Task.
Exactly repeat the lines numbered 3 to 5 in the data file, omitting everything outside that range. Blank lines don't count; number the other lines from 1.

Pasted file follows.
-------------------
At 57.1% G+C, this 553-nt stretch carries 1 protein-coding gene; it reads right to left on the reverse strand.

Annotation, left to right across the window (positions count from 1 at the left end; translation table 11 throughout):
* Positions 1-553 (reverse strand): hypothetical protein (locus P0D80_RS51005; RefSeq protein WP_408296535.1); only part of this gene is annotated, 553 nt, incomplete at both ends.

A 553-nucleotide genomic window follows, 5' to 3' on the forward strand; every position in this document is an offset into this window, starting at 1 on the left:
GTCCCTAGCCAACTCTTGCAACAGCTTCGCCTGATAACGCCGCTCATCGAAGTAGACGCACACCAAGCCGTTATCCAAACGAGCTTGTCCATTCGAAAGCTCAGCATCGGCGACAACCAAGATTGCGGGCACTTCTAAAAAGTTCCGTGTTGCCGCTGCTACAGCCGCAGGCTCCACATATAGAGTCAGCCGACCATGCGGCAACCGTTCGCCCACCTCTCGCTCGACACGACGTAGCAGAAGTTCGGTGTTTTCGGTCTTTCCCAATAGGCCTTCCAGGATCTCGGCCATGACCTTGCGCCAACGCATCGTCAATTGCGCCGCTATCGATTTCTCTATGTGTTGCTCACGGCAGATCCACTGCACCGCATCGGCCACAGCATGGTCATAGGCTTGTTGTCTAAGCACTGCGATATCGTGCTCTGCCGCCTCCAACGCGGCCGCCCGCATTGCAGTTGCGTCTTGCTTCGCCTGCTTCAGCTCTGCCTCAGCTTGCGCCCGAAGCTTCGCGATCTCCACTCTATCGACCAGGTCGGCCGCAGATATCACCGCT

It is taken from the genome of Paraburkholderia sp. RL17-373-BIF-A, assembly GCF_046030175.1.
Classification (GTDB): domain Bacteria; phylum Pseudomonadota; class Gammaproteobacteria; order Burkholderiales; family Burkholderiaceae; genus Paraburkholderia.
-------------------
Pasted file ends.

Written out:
* Positions 1-553 (reverse strand): hypothetical protein (locus P0D80_RS51005; RefSeq protein WP_408296535.1); only part of this gene is annotated, 553 nt, incomplete at both ends.

A 553-nucleotide genomic window follows, 5' to 3' on the forward strand; every position in this document is an offset into this window, starting at 1 on the left:
GTCCCTAGCCAACTCTTGCAACAGCTTCGCCTGATAACGCCGCTCATCGAAGTAGACGCACACCAAGCCGTTATCCAAACGAGCTTGTCCATTCGAAAGCTCAGCATCGGCGACAACCAAGATTGCGGGCACTTCTAAAAAGTTCCGTGTTGCCGCTGCTACAGCCGCAGGCTCCACATATAGAGTCAGCCGACCATGCGGCAACCGTTCGCCCACCTCTCGCTCGACACGACGTAGCAGAAGTTCGGTGTTTTCGGTCTTTCCCAATAGGCCTTCCAGGATCTCGGCCATGACCTTGCGCCAACGCATCGTCAATTGCGCCGCTATCGATTTCTCTATGTGTTGCTCACGGCAGATCCACTGCACCGCATCGGCCACAGCATGGTCATAGGCTTGTTGTCTAAGCACTGCGATATCGTGCTCTGCCGCCTCCAACGCGGCCGCCCGCATTGCAGTTGCGTCTTGCTTCGCCTGCTTCAGCTCTGCCTCAGCTTGCGCCCGAAGCTTCGCGATCTCCACTCTATCGACCAGGTCGGCCGCAGATATCACCGCT